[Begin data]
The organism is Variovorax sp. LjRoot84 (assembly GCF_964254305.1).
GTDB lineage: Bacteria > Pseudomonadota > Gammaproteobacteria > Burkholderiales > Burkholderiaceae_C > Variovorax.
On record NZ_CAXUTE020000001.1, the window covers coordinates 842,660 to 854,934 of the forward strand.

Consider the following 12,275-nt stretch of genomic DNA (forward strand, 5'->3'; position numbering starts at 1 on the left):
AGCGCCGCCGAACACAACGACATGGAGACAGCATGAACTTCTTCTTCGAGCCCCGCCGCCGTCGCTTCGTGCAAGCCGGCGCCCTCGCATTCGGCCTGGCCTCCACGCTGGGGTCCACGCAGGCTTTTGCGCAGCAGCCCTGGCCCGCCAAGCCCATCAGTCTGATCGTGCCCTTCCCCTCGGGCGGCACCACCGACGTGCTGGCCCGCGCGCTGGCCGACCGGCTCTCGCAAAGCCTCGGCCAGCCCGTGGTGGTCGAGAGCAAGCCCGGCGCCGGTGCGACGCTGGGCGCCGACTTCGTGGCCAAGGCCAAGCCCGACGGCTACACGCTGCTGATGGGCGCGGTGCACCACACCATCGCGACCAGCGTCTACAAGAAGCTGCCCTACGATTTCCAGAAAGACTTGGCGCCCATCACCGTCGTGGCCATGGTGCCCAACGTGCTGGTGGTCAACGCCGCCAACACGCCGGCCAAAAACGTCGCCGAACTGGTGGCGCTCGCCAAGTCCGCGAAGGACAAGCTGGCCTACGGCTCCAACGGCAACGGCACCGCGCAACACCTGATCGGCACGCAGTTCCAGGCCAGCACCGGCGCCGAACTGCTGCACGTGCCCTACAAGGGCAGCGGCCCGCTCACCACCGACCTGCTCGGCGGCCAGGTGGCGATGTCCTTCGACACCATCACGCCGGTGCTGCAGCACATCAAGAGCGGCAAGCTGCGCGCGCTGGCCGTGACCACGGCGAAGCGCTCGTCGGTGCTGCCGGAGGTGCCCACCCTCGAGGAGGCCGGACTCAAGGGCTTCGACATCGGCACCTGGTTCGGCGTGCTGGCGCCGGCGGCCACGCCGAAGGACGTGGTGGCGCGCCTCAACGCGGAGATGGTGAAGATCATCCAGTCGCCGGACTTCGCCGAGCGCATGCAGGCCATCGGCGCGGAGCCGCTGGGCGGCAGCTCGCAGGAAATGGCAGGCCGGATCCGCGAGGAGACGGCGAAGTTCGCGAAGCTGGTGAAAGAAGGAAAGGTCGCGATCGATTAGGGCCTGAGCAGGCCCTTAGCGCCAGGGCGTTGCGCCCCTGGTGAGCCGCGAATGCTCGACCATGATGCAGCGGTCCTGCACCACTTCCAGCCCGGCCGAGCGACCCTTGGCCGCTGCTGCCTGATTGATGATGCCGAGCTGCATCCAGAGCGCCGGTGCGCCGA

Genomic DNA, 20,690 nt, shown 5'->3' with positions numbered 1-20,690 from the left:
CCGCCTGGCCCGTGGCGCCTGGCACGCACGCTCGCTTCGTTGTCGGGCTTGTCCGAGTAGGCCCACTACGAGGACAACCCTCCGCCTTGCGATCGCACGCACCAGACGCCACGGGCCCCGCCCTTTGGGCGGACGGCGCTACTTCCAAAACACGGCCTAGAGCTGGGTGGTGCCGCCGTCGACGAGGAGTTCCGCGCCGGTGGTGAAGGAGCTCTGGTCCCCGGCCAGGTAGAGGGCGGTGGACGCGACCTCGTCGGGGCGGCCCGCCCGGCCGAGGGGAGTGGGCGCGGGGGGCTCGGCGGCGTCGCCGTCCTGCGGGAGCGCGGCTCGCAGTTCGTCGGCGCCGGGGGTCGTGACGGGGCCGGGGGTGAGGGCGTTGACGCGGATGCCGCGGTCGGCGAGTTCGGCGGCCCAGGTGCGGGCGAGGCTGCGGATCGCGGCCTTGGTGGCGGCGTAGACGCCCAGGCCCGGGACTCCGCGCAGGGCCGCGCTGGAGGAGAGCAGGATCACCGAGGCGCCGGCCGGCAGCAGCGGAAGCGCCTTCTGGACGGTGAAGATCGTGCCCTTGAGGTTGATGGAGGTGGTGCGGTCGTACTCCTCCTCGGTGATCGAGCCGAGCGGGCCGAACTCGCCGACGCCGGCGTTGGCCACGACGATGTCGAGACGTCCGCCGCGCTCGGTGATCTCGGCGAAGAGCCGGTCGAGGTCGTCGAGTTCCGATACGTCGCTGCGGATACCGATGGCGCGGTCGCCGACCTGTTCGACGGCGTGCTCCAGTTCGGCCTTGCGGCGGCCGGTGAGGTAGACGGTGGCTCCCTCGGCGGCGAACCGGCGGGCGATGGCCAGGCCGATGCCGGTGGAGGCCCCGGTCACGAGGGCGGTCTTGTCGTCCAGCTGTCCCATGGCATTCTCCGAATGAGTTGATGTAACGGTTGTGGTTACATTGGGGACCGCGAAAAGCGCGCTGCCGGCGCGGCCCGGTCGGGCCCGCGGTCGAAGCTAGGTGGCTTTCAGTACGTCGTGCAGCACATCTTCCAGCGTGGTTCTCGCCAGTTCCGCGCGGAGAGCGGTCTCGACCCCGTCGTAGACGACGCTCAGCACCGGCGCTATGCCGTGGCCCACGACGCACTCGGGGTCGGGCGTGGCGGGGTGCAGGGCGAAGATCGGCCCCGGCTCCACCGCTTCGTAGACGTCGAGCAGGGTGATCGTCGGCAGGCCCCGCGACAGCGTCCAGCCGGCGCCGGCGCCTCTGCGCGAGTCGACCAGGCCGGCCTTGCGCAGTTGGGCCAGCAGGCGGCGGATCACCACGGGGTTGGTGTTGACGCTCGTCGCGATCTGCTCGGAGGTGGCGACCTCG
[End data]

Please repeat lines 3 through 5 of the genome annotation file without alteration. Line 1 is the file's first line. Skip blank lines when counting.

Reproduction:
On record NZ_CAXUTE020000001.1, the window covers coordinates 842,660 to 854,934 of the forward strand.

Consider the following 12,275-nt stretch of genomic DNA (forward strand, 5'->3'; position numbering starts at 1 on the left):
AGCGCCGCCGAACACAACGACATGGAGACAGCATGAACTTCTTCTTCGAGCCCCGCCGCCGTCGCTTCGTGCAAGCCGGCGCCCTCGCATTCGGCCTGGCCTCCACGCTGGGGTCCACGCAGGCTTTTGCGCAGCAGCCCTGGCCCGCCAAGCCCATCAGTCTGATCGTGCCCTTCCCCTCGGGCGGCACCACCGACGTGCTGGCCCGCGCGCTGGCCGACCGGCTCTCGCAAAGCCTCGGCCAGCCCGTGGTGGTCGAGAGCAAGCCCGGCGCCGGTGCGACGCTGGGCGCCGACTTCGTGGCCAAGGCCAAGCCCGACGGCTACACGCTGCTGATGGGCGCGGTGCACCACACCATCGCGACCAGCGTCTACAAGAAGCTGCCCTACGATTTCCAGAAAGACTTGGCGCCCATCACCGTCGTGGCCATGGTGCCCAACGTGCTGGTGGTCAACGCCGCCAACACGCCGGCCAAAAACGTCGCCGAACTGGTGGCGCTCGCCAAGTCCGCGAAGGACAAGCTGGCCTACGGCTCCAACGGCAACGGCACCGCGCAACACCTGATCGGCACGCAGTTCCAGGCCAGCACCGGCGCCGAACTGCTGCACGTGCCCTACAAGGGCAGCGGCCCGCTCACCACCGACCTGCTCGGCGGCCAGGTGGCGATGTCCTTCGACACCATCACGCCGGTGCTGCAGCACATCAAGAGCGGCAAGCTGCGCGCGCTGGCCGTGACCACGGCGAAGCGCTCGTCGGTGCTGCCGGAGGTGCCCACCCTCGAGGAGGCCGGACTCAAGGGCTTCGACATCGGCACCTGGTTCGGCGTGCTGGCGCCGGCGGCCACGCCGAAGGACGTGGTGGCGCGCCTCAACGCGGAGATGGTGAAGATCATCCAGTCGCCGGACTTCGCCGAGCGCATGCAGGCCATCGGCGCGGAGCCGCTGGGCGGCAGCTCGCAGGAAATGGCAGGCCGGATCCGCGAGGAGACGGCGAAGTTCGCGAAGCTGGTGAAAGAAGGAAAGGTCGCGATCGATTAGGGCCTGAGCAGGCCCTTAGCGCCAGGGCGTTGCGCCCCTGGTGAGCCGCGAATGCTCGACCATGATGCAGCGGTCCTGCACCACTTCCAGCCCGGCCGAGCGACCCTTGGCCGCTGCTGCCTGATTGATGATGCCGAGCTGCATCCAGAGCGCCGGTGCGCCGA